FEDERAL CONTRACTING: GETTING YOUR FOOT IN THE DOOR
BY NANCY DAHLBERG
If you are a small business that has met with a Procurement Technical Assistance Center consultant to determine whether federal contracting may be right for the business and you have identified some potential contracts to pursue, it is time to put your best foot forward to get in the door.
By now we hope you have read our two previous stories “Is Your Business Ready for Government Contracting” (Summer 2019) and “Researching Federal Government Contracting Opportunities” (Fall 2019).
Each federal agency has a small business office to ensure agencies follow small business rules and regulations — they are not buyers but should be your first stop at an agency. Scotty Wilson, Procurement Technical Assistance Center (PTAC) consultant who specializes in government contracting with the Florida Small Business Development Center at Indian River State College, recommends having a completed SAM registration — the government’s System for Award Management at sam.gov — and three opportunities in hand as well as your financial plan.
Ask the small business office for an email introduction to the contracting officer. Ask the contracting officer for a capability briefing, and schedule monthly marketing outreaches. Program managers also have agency knowledge and may be able to offer value to the solution you are offering to the agency.
“The business should be proactive in marketing products and services,” says Wilson. While the ability of the business to respond to opportunities will depend on what opportunities are available via solicitations, Wilson says proactively marketing products or services to contracting officers (where appropriate), user departments, primes and other government contractors will be critical in securing government contracts.
“One example of this would be to reach out to vendors being awarded large contracts in your area of work for subcontracting opportunities,” Wilson adds. “Another example might be to reach out to large primes within your area of work.” You can identify federal contract recipients at usaspending.gov.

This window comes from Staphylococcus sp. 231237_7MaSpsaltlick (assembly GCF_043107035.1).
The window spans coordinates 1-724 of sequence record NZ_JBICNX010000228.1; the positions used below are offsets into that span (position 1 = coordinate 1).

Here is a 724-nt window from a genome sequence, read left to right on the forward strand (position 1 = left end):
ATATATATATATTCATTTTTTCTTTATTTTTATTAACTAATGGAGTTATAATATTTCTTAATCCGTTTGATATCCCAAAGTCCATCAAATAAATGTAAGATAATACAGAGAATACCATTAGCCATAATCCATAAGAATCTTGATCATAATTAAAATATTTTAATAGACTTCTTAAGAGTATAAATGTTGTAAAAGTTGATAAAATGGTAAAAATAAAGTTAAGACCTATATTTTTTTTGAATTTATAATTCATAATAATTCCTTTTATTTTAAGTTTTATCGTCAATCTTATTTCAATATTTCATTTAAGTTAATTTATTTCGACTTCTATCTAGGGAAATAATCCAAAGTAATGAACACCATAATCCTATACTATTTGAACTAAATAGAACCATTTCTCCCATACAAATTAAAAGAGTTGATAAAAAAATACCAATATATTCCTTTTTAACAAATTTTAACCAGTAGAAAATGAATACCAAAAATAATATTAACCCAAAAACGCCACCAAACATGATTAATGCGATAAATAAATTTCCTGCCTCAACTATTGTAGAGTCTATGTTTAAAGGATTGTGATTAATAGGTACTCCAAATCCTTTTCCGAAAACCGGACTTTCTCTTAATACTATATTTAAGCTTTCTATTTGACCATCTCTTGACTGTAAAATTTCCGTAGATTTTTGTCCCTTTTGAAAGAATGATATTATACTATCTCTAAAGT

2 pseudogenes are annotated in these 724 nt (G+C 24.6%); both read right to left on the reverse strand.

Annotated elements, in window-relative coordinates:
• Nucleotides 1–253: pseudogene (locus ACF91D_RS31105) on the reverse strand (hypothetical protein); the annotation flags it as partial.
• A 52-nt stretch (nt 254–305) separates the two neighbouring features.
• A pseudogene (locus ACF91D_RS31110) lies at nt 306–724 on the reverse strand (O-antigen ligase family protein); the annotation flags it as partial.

“While the business is not specifically responding to solicitations the operator should always be networking and promoting the products and services,” says Wilson.
And about putting your best foot forward, Wilson recommends the business owner should:
• Make a good first impression. Be professional (including an email address using the business website’s domain) and triple check for typos.
• Make sure the company website is updated and typo free.
• Know and understand the company’s sweet spot and lead with you and your company’s expertise and experience. Emphasize your ability to mitigate risk and overcome obstacles.
And as a quick review, Wilson adds this advice in considering government contracting opportunities and developing the business strategy:
• Determine who buys what you sell
• Is the market large enough for you to be profitable?
• Prioritize your buying targets
• Determine which certifications you need to be competitive with your target buyers
• Determine if you need or could use a partner
• Strategize over potential partners
• Consider subcontracting
• Identify potential primes to target for collaboration (joint venture or
• Create a plan including these elements with timelines for completion
Procurement Technical Assistance Centers can provide no-cost assistance to small businesses looking to compete for government contracts, including use of the BidMatch program, which helps clients win more contracts. Consultants at PTACs can provide this no-cost tool that allows a business to efficiently identify contracting opportunities and access solicitations. Qualified clients receive e-mail notifications of bid opportunities for specific products and services from more than 800 federal, state and local bid-posting sites.
Once your company is ready for government contracting, the Florida SBDC at IRSC PTAC consultant, Wilson, can assist and guide you, the small business owner, with a series of next steps.
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